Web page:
Cashdrop has soared in popularity because it allowed businesses to sell items via completely contactless payment. Consumers simply click on a link, order, and settle up via Apple Pay. The major difference — and reason why so many restaurants love Cashdrop — is that it doesn’t charge businesses a commission or fee. Instead, it shifts the burden and charges consumers a 5% fee, which makes it different than Square or Cashapp. The tool has been huge for farmers markets vendors, food trucks, and pop-ups, but is also now used at a ton of traditional restaurants, breweries, wineries, etc.
Print menus and in-person ordering will come back to some degree, but this style of mobile ordering will continue at many food businesses given its speed and convenience.
6. New business models that help build healthier habits
The traditional restaurant business model of getting “butts in seats” didn’t work out this past year, so companies started experimenting. Take the model of two-hour delivery on Fast AF, which delivers food products in less than two hours to your doorstep. So far, the company operates in San Francisco, Miami, New York City, and Los Angeles.
Then there’s Club Feast, which offers pre-scheduled restaurant delivery for less than 40% from competitors. That means, with no membership fee, you can browse local restaurants and then select a plan signing up for a set number of meals from that restaurant throughout the week. Consumers save money on the discounted bundles, and restaurants lock in loyal customers. Win, win. We’ll likely see more of this experimentation in the future, especially for people who want healthier, more consistent eating habits ie: organic, vegan, plant-based on the reg.
7. Neighborhoods make a comeback: block parties, outdoor food festivals, and meals made with love by your neighbor
Shop local has taken on a new meaning during Covid. A lot of us, seeing how much local businesses were suffering, turned more attention toward giving our hard-earned dollars to small, independent shops. We saw thousands of Kickstarters keep restaurants and their workers afloat.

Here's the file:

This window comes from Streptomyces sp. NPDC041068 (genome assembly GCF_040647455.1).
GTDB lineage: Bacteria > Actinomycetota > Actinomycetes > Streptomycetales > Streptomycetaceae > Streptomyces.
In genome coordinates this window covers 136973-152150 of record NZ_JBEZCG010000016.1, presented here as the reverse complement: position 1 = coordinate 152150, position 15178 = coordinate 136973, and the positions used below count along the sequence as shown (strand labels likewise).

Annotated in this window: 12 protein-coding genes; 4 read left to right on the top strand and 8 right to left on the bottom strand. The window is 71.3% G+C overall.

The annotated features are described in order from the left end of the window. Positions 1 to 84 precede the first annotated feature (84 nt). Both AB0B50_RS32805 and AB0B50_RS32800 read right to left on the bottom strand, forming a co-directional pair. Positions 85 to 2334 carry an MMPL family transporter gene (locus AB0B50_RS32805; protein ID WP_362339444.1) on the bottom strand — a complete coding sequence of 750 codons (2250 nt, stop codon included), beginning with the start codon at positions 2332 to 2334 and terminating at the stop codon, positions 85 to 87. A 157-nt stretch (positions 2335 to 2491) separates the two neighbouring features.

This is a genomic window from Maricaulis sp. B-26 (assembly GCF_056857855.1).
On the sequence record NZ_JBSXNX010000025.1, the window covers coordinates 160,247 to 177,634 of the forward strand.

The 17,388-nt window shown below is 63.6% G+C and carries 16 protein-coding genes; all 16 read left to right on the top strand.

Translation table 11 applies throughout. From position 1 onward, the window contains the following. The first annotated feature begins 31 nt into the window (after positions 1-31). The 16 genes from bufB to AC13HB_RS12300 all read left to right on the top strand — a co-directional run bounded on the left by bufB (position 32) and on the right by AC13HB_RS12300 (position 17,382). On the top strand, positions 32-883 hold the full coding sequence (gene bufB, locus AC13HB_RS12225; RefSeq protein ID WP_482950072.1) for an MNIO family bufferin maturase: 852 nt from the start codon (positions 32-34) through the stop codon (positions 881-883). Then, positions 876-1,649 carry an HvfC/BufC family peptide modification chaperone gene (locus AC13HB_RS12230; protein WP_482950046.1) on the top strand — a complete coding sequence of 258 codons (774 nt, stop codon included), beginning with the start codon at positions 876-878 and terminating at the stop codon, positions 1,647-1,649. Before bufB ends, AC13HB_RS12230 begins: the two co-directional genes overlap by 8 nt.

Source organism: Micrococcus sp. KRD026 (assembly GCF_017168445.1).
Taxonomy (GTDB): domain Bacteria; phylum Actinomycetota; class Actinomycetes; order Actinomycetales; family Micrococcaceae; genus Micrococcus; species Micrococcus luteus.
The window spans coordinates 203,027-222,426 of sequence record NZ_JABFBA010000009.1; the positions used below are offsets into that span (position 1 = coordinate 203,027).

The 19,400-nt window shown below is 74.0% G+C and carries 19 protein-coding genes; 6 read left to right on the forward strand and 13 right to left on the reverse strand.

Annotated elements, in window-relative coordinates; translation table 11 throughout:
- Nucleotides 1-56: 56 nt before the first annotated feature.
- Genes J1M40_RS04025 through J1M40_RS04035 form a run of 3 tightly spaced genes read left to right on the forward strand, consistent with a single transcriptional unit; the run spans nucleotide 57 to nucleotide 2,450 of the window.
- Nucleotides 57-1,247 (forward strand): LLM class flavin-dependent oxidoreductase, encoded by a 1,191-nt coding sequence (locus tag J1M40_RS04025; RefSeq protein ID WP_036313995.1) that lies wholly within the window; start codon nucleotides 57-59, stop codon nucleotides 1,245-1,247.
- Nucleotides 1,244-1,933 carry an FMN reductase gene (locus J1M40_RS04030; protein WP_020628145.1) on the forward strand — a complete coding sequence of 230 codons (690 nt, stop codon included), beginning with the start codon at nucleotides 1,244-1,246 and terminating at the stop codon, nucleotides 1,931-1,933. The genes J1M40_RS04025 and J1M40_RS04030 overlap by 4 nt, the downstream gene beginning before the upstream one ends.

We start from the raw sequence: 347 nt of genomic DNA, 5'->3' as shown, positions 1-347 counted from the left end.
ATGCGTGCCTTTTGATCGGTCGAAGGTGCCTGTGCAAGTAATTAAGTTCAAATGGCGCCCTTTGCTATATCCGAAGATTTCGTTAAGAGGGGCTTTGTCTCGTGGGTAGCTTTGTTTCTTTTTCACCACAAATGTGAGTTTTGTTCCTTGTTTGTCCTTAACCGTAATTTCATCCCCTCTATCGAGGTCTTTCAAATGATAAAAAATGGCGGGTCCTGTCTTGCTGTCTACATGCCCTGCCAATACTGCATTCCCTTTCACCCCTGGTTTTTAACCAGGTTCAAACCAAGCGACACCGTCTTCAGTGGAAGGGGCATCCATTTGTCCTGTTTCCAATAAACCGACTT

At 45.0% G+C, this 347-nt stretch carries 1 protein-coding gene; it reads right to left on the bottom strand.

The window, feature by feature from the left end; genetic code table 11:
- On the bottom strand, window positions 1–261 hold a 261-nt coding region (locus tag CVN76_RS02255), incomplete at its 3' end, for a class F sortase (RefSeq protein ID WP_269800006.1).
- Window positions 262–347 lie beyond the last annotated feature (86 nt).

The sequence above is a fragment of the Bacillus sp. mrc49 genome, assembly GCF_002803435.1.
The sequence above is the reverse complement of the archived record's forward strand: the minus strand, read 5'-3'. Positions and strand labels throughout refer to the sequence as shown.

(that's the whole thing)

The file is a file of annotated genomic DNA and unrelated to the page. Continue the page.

Restaurants have realized, even more so, the importance of fostering community and gaining loyal customers. An example of a cool community-based event we’ve seen take place is the Family Style Food Festival, which was launched by streetwear company The Hundreds in 2019 to celebrate the intersection of food and streetwear. Restaurants that took part collaborated with the brand on looks to wear to the event, and people showed up in their best streetwear attire. In 2020 - the year of canceled festivals - this one still went on, but as a drive-in show. People were able to order food via Doordash to be delivered to their car while watching movies, comedy, and live music.
Aside from actual IRL events, other restaurants are gaining attention by forging thriving online communities. That’s the case for Slutty Vegan, an Atlanta-based restaurant that has taken off during the pandemic, has focused on bringing fun and delicious food to traditionally Black neighborhoods that have been underserved by vegan and high-end restaurants. The concept tis rooted in the idea that vegan food can be a party — via the name itself, its amazing Instagram presence, and the environment of the actual restaurants.
8. Power shift to workers led by restaurants, not governments
Restaurants across the country are having a hard time hiring back employees after laying staff off during the pandemic. Some say that’s because of the ongoing unemployment benefits available, but the reality is likely much more complicated. With their razor-thin profit margins, restaurants have historically not be great working environments in terms of pay, benefits, and culture. Now that many have found other ways to make money from home - and others having moved from city centers - restaurants will need to incentivize people to work for them.
It’s especially hard to find people to fill back of house positions — cooks, dishwashers, etc — since they make significantly less than servers, who receive tips. One strategy taking place here in San Francisco is doing away with the tipping model and going the more European route of having service charges included in the meal prices or automatically added to introduce more pay equity among staff. The iconic Zuni Cafe in SF recently made this switch, which would result in a pay increase for back of house staff but has received backlash from servers who say it will mean a pay cut.
Others, including fast casual joints, are also realizing they need to raise their wages to find talent. A recent national story caught attention about Klavon's Ice Cream Parlor in Pittsburgh receiving "well over 1,000 applications" after raising the wage to $15 (the minimum wage in Pennsylvania is $7.25).